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The adolescent brain: Beyond raging hormones

Originally published in the Harvard Mental Health Letter, July 2005

In every generation, it seems, the same lament goes forth from the parents of adolescents: “What’s the matter with kids today?” Why are they so often confused, annoying, demanding, moody, defiant, reckless? Accidental deaths, homicides, and binge drinking spike in the teenage years. It’s the time of life when psychosis, eating disorders, and addictions are most likely to take hold. Surveys show that everyday unhappiness also reaches its peak in late adolescence.

Plenty of explanations for teenage turmoil are available. Adolescents need to assert their independence and explore their limits, taking risks, breaking rules, and rebelling against their parents while still relying on them for support and protection. (“What’s the matter with the older generation?”) They have to cope with disconcerting new sexual impulses and romantic feelings. Cultural change heightens incompatibility between the generations. Now scientific research is suggesting a new reason for the clashes between teenagers and their environment. Unsettled moods and unsettling behavior may be rooted in uneven brain development.

It’s not a question of intellectual maturity. Most studies show that abstract reasoning, memory, and the formal capacity for planning are fully developed by age 15 or 16. If teenagers are asked hypothetical questions about risk and reward, they usually give the same answers as adults. But the emotional state in which they answer questionnaires is not necessarily the one in which they make important choices. In real life, adolescents, compared to adults, find it more difficult to interrupt an action under way (stop speeding); to think before acting (learn how deep the water is before you dive); and even to choose between safer and riskier alternatives. It is easy for them to say that they would not get into a car with a drunk driver, but more difficult to turn down the invitation in practice. Adolescents’ judgment can be overwhelmed by the urge for new experiences, thrill-seeking, and sexual and aggressive impulses. They sometimes seem driven to seek experiences that produce strong feelings and sensations.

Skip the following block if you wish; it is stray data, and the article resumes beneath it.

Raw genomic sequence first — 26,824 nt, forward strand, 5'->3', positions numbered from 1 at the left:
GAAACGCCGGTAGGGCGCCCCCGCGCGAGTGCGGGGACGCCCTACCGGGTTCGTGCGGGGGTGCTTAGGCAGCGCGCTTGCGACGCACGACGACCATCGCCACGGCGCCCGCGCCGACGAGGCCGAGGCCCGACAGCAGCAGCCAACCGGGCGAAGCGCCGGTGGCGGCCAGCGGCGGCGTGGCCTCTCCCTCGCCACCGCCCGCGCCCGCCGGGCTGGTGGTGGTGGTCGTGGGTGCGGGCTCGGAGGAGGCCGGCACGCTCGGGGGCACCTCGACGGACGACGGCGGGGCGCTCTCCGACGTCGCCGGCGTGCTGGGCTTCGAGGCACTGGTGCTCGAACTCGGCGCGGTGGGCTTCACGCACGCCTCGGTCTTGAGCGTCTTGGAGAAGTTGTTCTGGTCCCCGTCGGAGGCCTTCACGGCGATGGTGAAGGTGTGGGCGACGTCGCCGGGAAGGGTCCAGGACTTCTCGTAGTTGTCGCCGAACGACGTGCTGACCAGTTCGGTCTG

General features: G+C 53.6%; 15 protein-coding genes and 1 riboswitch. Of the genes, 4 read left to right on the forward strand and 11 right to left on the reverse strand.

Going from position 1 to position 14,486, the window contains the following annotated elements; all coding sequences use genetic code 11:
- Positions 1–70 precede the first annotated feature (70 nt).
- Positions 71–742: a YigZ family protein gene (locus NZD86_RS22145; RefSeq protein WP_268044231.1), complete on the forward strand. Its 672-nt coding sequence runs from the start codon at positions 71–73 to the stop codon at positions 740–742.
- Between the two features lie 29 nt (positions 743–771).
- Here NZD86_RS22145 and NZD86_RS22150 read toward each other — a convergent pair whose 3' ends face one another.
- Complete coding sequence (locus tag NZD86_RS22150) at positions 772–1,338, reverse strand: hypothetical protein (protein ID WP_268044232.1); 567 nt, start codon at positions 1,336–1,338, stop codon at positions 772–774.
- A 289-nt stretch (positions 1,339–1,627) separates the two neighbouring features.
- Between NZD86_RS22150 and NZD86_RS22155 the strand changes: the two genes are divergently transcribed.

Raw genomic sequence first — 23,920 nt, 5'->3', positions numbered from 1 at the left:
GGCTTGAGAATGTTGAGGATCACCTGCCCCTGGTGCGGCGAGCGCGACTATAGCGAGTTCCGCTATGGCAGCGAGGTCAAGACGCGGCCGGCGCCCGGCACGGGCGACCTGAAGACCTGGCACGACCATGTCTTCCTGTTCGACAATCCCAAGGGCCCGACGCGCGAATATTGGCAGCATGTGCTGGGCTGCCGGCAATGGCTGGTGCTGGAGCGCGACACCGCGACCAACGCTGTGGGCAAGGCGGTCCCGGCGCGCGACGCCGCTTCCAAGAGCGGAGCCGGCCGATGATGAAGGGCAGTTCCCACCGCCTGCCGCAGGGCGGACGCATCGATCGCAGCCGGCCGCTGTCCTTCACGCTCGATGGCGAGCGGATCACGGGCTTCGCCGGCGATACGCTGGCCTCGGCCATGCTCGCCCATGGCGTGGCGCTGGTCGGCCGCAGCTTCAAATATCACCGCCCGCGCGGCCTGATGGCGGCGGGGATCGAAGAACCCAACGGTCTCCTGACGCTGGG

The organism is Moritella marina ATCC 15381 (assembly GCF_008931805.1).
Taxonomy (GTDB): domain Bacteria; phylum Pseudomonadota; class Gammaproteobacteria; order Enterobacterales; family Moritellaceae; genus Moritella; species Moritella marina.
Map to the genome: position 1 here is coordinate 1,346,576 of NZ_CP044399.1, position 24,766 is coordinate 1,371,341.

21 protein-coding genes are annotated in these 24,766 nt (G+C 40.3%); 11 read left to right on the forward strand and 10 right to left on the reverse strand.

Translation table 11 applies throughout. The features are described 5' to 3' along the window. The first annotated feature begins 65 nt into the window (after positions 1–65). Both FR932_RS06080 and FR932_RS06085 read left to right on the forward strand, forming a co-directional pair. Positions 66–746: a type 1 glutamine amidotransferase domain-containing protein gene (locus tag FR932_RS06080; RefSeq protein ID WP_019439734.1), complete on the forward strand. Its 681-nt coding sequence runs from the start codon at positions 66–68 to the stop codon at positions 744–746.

Resisting social pressure is also more difficult for teenagers. Much of their troubling behavior, from gang violence to reckless driving and drinking, occurs in groups and because of group pressure. In a psychological experiment, adolescents and adults took a driving simulation test that allowed them to win a reward by running a yellow light and stopping before they hit a wall. Adolescents, but not adults, were more likely to take extra chances when friends were watching.

Another revealing psychological experiment is the Iowa gambling task. Subjects can choose from one of two decks of cards in the hope of picking a card that provides a reward. The “good” deck contains many cards that provide some reward; the “bad” one, many cards that provide nothing and insufficient compensation in the form of a few that hold a jackpot. The choices of adults correspond fairly well to their tested reasoning capacity. In adolescence, the correlation is much weaker.

Evidence is appearing that these differences have a definite basis in brain structure and functioning. Recent research has shown that human brain circuitry is not mature until the early 20s (some would add, “if ever”). Among the last connections to be fully established are the links between the prefrontal cortex, seat of judgment and problem-solving, and the emotional centers in the limbic system, especially the amygdala. These links are critical for emotional learning and high-level self-regulation.

Beginning at puberty, the brain is reshaped. Neurons (gray matter) and synapses (junctions between neurons) proliferate in the cerebral cortex and are then gradually pruned throughout adolescence. Eventually, more than 40% of all synapses are eliminated, largely in the frontal lobes. Meanwhile, the white insulating coat of myelin on the axons that carry signals between nerve cells continues to accumulate, gradually improving the precision and efficiency of neuronal communication — a process not completed until the early 20s. The corpus callosum, which connects the right and left hemispheres of the brain, consists mostly of this white matter.

Another circuit still under construction in adolescence links the prefrontal cortex to the midbrain reward system, where addictive drugs and romantic love exert their powers. Most addictions get their start in adolescence, and there is evidence that adolescent and adult brains respond differently to drugs. In both human beings and laboratory rats, studies have found that adolescents become addicted to nicotine faster and at lower doses. Functional brain scans also suggest that teenagers and adults process reward stimuli differently; the adolescents are hypersensitive to the value of novel experiences.